However, in the newly discovered burst mode, a mosquito takes a single, large-volume stroke – a giant gulp through the straw – during which the two pumps expand massively to what appears to be their maximum volume. This burst mode produces a large, quick influx of fluid, but it’s also far more energetically costly than the normal continuous mode of pumping.

“The burst mode creates this big expansion in volume, producing a flow rate that’s up to 27 times greater than what we see in the continuous pumping mode,” said Socha. “But it takes about 1000 times more energy. So that begs the question, why do mosquitoes even use it at all?”

To explore that question, the researchers developed a mathematical model of the mosquito’s fluid pumping system, which gave them a detailed mechanical understanding of how it works. They found that the burst mode allows mosquitoes to generate a low-pressure vacuum on demand, which the insects could then use to drive an obstruction – like an air bubble or a small particle, for example – up through the proboscis. The temporary boost in volume intake could also be used for faster drinking, perhaps if the mosquito were trying to avoid detection, but that scenario seems less likely because the bursts were only observed sporadically.

“The fluid mechanics model allowed us to postulate new hypotheses about what this burst mode might do instead of just saying that it exists,” said Stremler. “Now we have a parametric description that gives a basis for deliberately testing questions of potential function. Overall, the model helps direct and inform the possibilities of where we go from here with the research.”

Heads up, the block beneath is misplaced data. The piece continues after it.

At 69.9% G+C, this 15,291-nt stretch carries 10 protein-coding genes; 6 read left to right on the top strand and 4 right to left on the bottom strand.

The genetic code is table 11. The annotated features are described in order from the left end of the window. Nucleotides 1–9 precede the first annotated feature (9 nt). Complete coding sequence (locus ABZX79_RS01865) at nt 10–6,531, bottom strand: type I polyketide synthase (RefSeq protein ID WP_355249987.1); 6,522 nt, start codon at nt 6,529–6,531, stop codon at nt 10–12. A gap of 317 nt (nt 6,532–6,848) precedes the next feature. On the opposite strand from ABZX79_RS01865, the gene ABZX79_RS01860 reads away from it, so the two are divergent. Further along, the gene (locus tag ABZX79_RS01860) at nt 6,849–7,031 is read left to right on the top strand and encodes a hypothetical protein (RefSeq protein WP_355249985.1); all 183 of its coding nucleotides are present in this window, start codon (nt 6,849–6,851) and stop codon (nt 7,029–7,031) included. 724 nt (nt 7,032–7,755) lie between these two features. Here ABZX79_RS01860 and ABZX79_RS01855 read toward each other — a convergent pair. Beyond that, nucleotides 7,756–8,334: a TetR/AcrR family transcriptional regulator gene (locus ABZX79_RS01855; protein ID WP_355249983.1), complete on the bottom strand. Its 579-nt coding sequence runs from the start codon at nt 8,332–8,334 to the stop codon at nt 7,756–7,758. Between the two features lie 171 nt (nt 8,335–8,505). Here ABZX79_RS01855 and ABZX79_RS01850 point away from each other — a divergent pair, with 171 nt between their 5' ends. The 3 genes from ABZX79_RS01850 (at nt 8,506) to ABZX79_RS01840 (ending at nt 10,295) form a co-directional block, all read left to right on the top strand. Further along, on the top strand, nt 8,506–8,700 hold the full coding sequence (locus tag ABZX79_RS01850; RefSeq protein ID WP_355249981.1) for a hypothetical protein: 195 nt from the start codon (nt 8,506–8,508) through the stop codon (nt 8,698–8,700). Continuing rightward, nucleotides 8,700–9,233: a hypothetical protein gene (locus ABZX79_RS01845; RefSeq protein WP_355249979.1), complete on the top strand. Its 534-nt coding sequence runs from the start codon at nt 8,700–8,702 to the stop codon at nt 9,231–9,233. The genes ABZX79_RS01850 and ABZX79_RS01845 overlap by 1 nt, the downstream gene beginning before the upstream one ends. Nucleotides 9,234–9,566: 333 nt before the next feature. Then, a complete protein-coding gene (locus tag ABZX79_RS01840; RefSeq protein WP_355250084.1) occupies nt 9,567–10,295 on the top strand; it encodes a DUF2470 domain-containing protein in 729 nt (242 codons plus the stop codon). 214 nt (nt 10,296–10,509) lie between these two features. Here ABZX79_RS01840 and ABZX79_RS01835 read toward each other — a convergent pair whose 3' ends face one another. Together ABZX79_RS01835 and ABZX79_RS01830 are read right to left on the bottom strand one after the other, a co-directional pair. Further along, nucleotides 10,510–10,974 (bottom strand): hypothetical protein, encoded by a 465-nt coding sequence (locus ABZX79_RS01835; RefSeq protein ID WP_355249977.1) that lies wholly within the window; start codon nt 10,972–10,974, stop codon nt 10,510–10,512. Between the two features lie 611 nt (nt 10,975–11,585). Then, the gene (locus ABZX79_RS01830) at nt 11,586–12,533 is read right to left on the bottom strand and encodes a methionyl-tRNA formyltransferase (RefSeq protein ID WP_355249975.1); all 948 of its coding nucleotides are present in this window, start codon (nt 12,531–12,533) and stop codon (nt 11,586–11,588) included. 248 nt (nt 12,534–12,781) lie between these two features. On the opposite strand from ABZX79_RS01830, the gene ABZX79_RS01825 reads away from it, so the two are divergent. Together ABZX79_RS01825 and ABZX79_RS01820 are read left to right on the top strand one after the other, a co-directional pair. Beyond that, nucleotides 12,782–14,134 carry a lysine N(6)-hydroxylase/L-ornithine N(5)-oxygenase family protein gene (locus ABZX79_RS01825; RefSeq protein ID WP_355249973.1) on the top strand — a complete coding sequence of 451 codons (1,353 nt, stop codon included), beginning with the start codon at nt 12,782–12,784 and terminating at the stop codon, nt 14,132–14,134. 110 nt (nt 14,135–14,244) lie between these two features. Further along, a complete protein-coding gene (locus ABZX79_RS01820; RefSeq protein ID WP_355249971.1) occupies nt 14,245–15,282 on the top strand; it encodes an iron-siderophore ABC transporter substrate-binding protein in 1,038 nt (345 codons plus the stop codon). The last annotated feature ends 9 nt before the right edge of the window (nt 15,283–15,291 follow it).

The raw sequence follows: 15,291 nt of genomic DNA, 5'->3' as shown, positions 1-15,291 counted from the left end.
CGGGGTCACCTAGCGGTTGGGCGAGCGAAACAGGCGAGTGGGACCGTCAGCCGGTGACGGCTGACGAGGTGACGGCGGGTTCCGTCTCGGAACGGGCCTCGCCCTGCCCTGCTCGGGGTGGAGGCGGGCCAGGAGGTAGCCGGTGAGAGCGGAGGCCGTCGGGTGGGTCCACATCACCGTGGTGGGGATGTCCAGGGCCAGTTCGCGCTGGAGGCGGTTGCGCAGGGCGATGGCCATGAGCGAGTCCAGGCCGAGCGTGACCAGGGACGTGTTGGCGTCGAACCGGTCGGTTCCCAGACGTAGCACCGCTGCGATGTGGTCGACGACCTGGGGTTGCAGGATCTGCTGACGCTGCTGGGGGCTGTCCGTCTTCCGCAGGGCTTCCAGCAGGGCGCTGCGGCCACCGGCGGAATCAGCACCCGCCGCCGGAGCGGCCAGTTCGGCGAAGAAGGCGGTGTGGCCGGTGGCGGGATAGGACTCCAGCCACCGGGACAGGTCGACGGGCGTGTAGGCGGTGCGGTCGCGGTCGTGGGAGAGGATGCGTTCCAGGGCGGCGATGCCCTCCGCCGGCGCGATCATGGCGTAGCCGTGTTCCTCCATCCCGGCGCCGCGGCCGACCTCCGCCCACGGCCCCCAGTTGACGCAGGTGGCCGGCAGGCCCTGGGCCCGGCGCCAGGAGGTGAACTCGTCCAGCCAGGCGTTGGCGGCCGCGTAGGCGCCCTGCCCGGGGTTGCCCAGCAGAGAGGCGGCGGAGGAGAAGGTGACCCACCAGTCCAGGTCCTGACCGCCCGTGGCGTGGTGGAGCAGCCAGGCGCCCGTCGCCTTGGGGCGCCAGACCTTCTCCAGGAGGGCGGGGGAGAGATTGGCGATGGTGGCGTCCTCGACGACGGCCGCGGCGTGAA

In addition to the biomedical implications of mosquito-borne disease transmission, the researchers also envision the possibility of mimicking the mosquito’s two-pump system in a microfluidic device that could be used to deliver targeted drug therapy within the human body.

“For these types of tiny devices, you might never have stumbled upon that functional design unless it’s something you can see in nature,” said Socha. “Evolution is the ultimate tinkerer.”

With a number of hypotheses remaining, avenues for future research look promising.

“As opposed to closing an open question, this study has instead opened the door to a whole new set of questions and possibilities that we didn’t even consider before this burst mode was observed,” said Stremler.

See: Kenji Kikuchi1, Mark A. Stremler2, Souvick Chatterjee2, Wah-Keat Lee3, Osamu Mochizuki4, and John J. Socha2*, “Burst mode pumping: A new mechanism of drinking in mosquitoes,” Sci. Rep. 8, 4885 (2018).  DOI: 10.1038/s41598-018-22866-w  

Author affiliations: 1Tohoku University, 2Virginia Tech, 3Brookhaven National Laboratory, 4Toyo University

Correspondence: *

Video S1. Representative video of pumping in the head of the mosquito Aedes vexans during a bout of continuous drinking. The changes in intensity in the food transport system represent the movement of sugar water that has been marked with iodine to facilitate visualization. Note the congruent movement of tracheal tubes adjacent to the pharyngeal pump as it changes APS beamline 32-ID at Argonne National Laboratory using synchrotron x-rays.

Additional videos are located at "Electronic Supplementary Materials" found at the end of the journal arrticle.

Research was partially funded by grants from the National Science Foundation (0938047) and the Institute for Critical Technology and Applied Sciences at Virginia Tech to J.J.S. and M.A.S., and the Japan Society for the Promotion of Science (KAKENHI 25000008 and 16K14150) to K.K. This research used resources of the Advanced Photon Source, a U.S. Department of Energy (DOE) Office of Science User Facility operated for the DOE Office of Science by Argonne National Laboratory under Contract No. DE-AC02-06CH11357.